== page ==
Appalachian alumnus Dr. Michael Parsons' ('93) unusual research caught the eye of CBS News recently. After reading the story, we were curious to know more. Here's what Dr. Parson's had to say about his research:
I study the chemical and behavioral ecology of city rats. To the casual observer, wild rat decision-making and behavior may appear stochastic with little purpose. However, for the last ~100 million years, rodents have based their predilections for foraging, competition, exploration (patch-use decisions), mating and migration on the vast number, strength, and condition of “biologically meaningful chemicals” (scents) available to them. In Manhattan, I am using remote-sensing techniques to create highly discriminating biological assays that address a range of phenomena that were not previously known due to the cryptic nature and subterranean harborage in the urban environment. Because we investigate rats in situ at the level of the ‘individual’ we are gaining new insights into how these animals behave---and for how long that behavior persists---in relation to conspecific and heterospecific stimuli under observational and experimental contexts. In addition to helping us track movements of these vastly important, but possibly under-appreciated animals, our assays have enabled the routine surveillance of vector potential and pathogen loads.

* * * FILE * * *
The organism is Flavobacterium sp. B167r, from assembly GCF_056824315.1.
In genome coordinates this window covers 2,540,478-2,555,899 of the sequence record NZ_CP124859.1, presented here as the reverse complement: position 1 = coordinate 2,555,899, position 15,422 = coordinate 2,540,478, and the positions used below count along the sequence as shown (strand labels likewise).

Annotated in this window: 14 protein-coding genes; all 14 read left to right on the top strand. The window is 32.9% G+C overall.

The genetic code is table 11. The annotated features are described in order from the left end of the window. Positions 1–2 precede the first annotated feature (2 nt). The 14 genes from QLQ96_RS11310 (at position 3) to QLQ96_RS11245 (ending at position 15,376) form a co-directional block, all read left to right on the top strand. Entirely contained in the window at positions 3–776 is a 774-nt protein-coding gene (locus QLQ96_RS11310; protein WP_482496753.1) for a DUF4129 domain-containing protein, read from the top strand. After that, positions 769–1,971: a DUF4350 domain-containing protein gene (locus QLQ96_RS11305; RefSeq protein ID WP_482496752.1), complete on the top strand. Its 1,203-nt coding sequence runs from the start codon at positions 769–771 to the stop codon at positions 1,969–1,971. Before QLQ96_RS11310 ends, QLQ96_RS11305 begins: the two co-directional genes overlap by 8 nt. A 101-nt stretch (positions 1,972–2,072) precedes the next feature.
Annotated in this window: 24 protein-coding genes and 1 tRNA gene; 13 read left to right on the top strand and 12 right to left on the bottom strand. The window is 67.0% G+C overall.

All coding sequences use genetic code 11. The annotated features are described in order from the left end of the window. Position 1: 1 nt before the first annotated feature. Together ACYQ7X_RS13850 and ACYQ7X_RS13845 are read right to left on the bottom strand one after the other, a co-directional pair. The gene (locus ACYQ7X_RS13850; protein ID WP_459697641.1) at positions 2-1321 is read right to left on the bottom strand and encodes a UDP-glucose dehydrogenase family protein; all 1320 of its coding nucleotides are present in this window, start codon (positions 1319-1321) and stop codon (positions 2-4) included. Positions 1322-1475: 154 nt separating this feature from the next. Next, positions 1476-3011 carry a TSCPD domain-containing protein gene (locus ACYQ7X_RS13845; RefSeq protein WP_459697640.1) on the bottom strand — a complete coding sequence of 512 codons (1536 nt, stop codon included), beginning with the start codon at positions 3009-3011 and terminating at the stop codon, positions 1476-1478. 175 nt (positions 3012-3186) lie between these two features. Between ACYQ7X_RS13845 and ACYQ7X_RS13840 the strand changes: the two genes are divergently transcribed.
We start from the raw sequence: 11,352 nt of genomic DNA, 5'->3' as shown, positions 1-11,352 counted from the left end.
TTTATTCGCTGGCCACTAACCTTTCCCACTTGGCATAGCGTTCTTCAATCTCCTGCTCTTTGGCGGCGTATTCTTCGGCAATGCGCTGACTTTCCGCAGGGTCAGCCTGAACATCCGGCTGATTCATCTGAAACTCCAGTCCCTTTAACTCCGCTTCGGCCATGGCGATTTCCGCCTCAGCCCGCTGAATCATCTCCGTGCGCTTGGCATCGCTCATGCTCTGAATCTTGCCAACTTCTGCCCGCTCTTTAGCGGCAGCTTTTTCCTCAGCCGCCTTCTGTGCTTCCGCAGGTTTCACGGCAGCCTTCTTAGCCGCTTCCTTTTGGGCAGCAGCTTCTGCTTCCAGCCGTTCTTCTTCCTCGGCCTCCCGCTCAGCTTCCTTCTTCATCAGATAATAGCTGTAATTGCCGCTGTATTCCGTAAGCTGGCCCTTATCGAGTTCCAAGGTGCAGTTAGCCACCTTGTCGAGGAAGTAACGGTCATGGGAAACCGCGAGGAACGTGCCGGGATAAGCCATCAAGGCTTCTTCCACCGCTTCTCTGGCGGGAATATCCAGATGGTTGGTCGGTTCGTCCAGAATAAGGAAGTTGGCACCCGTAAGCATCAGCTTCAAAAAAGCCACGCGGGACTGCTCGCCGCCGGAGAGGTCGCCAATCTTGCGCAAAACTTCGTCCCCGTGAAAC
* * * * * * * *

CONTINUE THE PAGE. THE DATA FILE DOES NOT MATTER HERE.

Here's the link to the entire article in the Journal of Urban Ecology.